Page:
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Soul-searching

Residents of Jena, La., should take a hard look at their town's racial problems.

September 21, 2007

Jena, La., has been portrayed by big-city reporters, who swarmed to the small town Thursday when it became the center of a racial protest, as a place caught in a time warp. African Americans, who make up about 12% of the town's population of 3,000, live in their own neighborhood, are buried in their own cemetery and reportedly can't even get their hair cut at the white barbershop. The Revs. Al Sharpton and Jesse Jackson have likened Jena to Selma, Ala., which became a national symbol of Jim Crow repression in the 1960s.

Many white residents, meanwhile, find such criticism bewildering. To them, Jena is just a pleasant, friendly place to live and work. They say everything would be fine if all the media and outside protesters -- agitators, they would have been called in a not-so-bygone day -- would just clear out and leave them alone.

The reality is probably somewhere in between. Jena is no Selma; the uneven treatment accorded to black and white students by school officials and local prosecutors isn't nearly as overt as the discrimination that racked the South decades ago, when racism was enforced by law as well as custom. It's highly troubling nonetheless -- and the problems won't go away when the protesters pack up for home.

Jena became a stewpot of racial tension starting a little more than a year ago, after black high school students sat under a tree that had long been an exclusive gathering spot for whites. Three nooses were found hanging from the branches the following day. It's hard to imagine a more vicious or provocative symbol in the Deep South, where lynchings of blacks were all too common for nearly a century after the Civil War. The school's principal wanted to expel the three white students responsible, but the school board ruled the incident a prank and suspended them for just three days. That decision has had terrible consequences.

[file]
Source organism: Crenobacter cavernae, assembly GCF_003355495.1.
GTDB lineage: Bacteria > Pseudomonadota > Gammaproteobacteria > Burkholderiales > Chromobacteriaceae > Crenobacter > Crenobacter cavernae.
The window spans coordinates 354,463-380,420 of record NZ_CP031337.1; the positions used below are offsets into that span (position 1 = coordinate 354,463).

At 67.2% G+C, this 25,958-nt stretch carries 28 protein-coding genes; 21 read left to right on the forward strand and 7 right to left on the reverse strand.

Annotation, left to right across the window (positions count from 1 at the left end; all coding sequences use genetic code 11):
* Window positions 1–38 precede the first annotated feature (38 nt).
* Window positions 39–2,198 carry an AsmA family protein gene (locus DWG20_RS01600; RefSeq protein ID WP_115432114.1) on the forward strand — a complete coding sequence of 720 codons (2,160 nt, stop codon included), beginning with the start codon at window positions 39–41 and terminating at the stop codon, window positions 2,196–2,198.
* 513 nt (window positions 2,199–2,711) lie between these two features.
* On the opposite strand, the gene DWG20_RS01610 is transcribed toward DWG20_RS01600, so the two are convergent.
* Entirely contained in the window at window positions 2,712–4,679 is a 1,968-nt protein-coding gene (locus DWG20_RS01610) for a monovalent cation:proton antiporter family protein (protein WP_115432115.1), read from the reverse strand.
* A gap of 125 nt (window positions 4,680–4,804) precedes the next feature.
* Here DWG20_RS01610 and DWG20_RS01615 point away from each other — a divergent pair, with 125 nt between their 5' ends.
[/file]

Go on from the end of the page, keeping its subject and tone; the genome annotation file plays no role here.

People of both races have committed violent acts in the year since, but the harshest legal penalties seem to have been reserved for blacks. White youths struck a black student with bottles at a party; only one was charged, with simple battery. The next day, a white man brandished a shotgun at a group of black youths, who wrestled the gun away from him. The gunman wasn't charged, but the boys were charged with theft for taking his gun. Finally, six black youths beat a white student outside the school gym. Some were initially charged with attempted murder, although the victim was well enough to attend a school ceremony that evening.

Charges against most of the "Jena Six" have rightfully been reduced, but that probably wouldn't have happened were it not for the media attention and national outrage generated by the case. Jena residents who think all is well in their town are fooling only themselves. Thursday's rally should mark the start of some long-overdue soul-searching and political housecleaning.

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